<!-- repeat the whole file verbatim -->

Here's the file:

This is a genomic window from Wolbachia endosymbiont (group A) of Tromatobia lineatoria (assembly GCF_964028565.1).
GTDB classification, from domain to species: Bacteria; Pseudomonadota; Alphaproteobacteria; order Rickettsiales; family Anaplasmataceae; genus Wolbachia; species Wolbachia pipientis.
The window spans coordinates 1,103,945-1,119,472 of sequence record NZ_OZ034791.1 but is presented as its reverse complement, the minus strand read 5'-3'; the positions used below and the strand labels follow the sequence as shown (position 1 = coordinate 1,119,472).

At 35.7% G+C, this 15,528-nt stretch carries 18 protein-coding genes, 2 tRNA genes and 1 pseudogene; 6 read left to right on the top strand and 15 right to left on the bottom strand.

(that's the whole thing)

This is a genomic window from Wolbachia endosymbiont (group A) of Tromatobia lineatoria (assembly GCF_964028565.1).
GTDB classification, from domain to species: Bacteria; Pseudomonadota; Alphaproteobacteria; order Rickettsiales; family Anaplasmataceae; genus Wolbachia; species Wolbachia pipientis.
The window spans coordinates 1,103,945-1,119,472 of sequence record NZ_OZ034791.1 but is presented as its reverse complement, the minus strand read 5'-3'; the positions used below and the strand labels follow the sequence as shown (position 1 = coordinate 1,119,472).

At 35.7% G+C, this 15,528-nt stretch carries 18 protein-coding genes, 2 tRNA genes and 1 pseudogene; 6 read left to right on the top strand and 15 right to left on the bottom strand.